53. I think the loss of an extended family in Mormonism is a big issue. Mormonism was founded on the gathering of it’s people , building a Zion, then came Mormon villages. Now, the Church values a strong family seens limited to young couples with kids__that can live anywhere on it’s own__with the help of the Church.

  54. The “living near both families” doesn’t always work, either. One of our kids married local, and the catch is that the other family thinks they OWN my grandchildren. Every holiday, every birthday. It is not fun at all. They make it into a constant competition, and I have no interest in playing that game.

  55. John Mansfield says:

    Here’s an odd extended Mormon family story for you. My wife’s parents happened to be called as missionaries and assigned to the temple visitors center located in our stake (a couple thousand miles from their home, just to be clear). They also do the standard proselytizing work of older missionaries. A couple months ago, my wife attended the temple in the morning, and her parents, who weren’t due at the visitors center until later, watched our two preschool children in their apartment and took them to a park. They said having the little grandchildren with them in the park was a great way to strike up conversations, as missionaries are also trying to do.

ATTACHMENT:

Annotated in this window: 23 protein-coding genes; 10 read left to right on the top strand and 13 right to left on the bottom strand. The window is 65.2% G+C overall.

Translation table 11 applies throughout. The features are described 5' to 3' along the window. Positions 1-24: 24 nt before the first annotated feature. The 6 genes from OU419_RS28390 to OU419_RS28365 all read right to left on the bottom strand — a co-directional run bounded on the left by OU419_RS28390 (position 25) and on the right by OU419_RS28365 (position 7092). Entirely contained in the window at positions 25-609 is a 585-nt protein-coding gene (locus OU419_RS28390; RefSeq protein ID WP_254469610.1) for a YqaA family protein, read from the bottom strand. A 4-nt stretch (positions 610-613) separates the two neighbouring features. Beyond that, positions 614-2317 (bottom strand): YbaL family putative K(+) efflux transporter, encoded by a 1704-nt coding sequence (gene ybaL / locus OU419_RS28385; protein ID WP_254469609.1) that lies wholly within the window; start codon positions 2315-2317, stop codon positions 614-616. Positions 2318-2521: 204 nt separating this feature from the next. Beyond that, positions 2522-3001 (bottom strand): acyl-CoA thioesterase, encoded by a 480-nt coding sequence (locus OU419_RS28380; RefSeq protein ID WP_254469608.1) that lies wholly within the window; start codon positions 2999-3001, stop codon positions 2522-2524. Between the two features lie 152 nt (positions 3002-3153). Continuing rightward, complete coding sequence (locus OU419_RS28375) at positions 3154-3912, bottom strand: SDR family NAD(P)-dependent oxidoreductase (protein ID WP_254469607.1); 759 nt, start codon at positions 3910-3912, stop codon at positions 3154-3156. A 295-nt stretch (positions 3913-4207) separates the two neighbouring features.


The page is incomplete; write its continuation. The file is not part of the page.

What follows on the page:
56. I live near Portland, OR and there are lots of people I grew up with who are still here and married others from nearby. My husband is from about an hour away — I went to BYU but met him here. I think we all just like it enough here that we didn’t want to leave. :)

  57. John Mansfield says:

    Alain (#51), I see what you mean. (“We want to live in a company town”) I’ve moved several places and experienced what you describe. I’ve also experienced rendevouses with a half dozen people my wife or I shared a ward with in another state. My current ward in Maryland is unusual in that it has a dozen adults who are siblings or cousins from three families. It adds a structure and culture that is a benefit to non-relatives like me. I like having relatives around, even if they’re not my relatives.

  58. CRW, it is hard work! You can’t do anything else when you’ve got two little kids….which is exactly why their parents want a babysitter. You are kind to say yes, and very wonderful parents/grandparents to never complain in their hearing.
    My parents tend young grandchildren once a week per family and I KNOW they can’t do anything else during that time. When they come to my state for 4 months they ask if I need help with tending but I don’t. I need help with chauffering to multiple activities or taking an older child shopping or things like that.
    I’m wondering about our 20 year anniversary. How long could we ask them to babysit? Our kids are older now so it is easier, next summer they will be from 14 to 4. But if I have them come for a long time will their other children (with the younger grandkids) start expecting long trips? I don’t want to start a precedent that my parents won’t be able to keep up. One of my siblings could afford long expensive trips quite often. However, my SIL seems to be aware that it is physically demanding for my parents to care for their children.

  59. Natalie B. says:

    50: I think that the answer is, yes, there are ways in which Mormon values cut against the extended family.